<quoted text>Sounds to me like you're one of them "ambulance chaser lawer types looking to make a few dollars by sueing anybody for this very tragic accident. Your words are appalling and your timing is even worse. Shame on you... blame thrower.
I don't know what you found so appalling or shameful. I don't blame the hotel for the deaths. It was just a tragic accident.

But as I said, if the hotel hadn't made a report (and we don't know that they didn't) then maybe they should have. If you operate a hotel catering to guests engaging in a potentially dangerous activity in an unfamiliar location, I would hope they have a way of keeping track of their guests.
The hotel could have reported it but even in this case I'm not sure the police would have acted.

If these people would have benefited from a rescue operation, they could have expired long before help arrived.

As for a lawsuit, I just cannot see how the hotel would be at fault. But legal responsibility is not the same thing as moral responsibility. If the hotel doesn't have a policy for this kind of situation, I'll bet they will in the future. And in some future incident, maybe the people could be saved.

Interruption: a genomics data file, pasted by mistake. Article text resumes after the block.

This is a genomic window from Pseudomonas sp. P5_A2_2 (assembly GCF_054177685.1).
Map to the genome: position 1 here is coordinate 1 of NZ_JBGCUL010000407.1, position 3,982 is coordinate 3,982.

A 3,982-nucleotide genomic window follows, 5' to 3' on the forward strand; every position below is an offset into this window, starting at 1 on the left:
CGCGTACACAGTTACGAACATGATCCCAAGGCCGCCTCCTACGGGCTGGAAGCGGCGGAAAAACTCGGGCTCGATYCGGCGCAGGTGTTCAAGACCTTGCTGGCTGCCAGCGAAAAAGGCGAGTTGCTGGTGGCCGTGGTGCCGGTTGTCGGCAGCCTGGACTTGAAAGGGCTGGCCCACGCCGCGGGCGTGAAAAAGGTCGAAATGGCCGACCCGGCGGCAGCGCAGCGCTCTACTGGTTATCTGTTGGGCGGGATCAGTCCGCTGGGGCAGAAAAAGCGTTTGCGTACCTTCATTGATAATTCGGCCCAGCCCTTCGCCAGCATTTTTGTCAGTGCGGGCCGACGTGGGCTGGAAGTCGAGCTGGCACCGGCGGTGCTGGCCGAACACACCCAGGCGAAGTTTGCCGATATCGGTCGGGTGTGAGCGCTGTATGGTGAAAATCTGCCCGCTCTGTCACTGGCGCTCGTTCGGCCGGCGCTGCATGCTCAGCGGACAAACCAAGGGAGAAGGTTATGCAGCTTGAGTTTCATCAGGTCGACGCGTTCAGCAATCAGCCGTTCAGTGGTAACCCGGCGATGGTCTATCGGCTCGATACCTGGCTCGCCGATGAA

I was in a snowmobile accident once. Not pretty. And I didn't get up and just shake it off. I know I couldn't have walked ten miles to the nearest road. I have already told desk clerks that I'm going out for a day hike, leaving my key, knowing that something can happen while I'm out there. Maybe I'm just overly cautious.
Maine Man

Auburn, ME

#38 Mar 24, 2009
Whether the motel reported them missing or not is irrelevant in this case because, when you're in water that cold, you've got 20 minutes - half an hour tops before the cold zaps your strength and you go under.
Wondering out loud

United States

#40 Mar 24, 2009
Hindsight wrote:
<quoted text>
I don't know what you found so appalling or shameful. I don't blame the hotel for the deaths. It was just a tragic accident.
But as I said, if the hotel hadn't made a report (and we don't know that they didn't) then maybe they should have. If you operate a hotel catering to guests engaging in a potentially dangerous activity in an unfamiliar location, I would hope they have a way of keeping track of their guests.
The hotel could have reported it but even in this case I'm not sure the police would have acted.
If these people would have benefited from a rescue operation, they could have expired long before help arrived.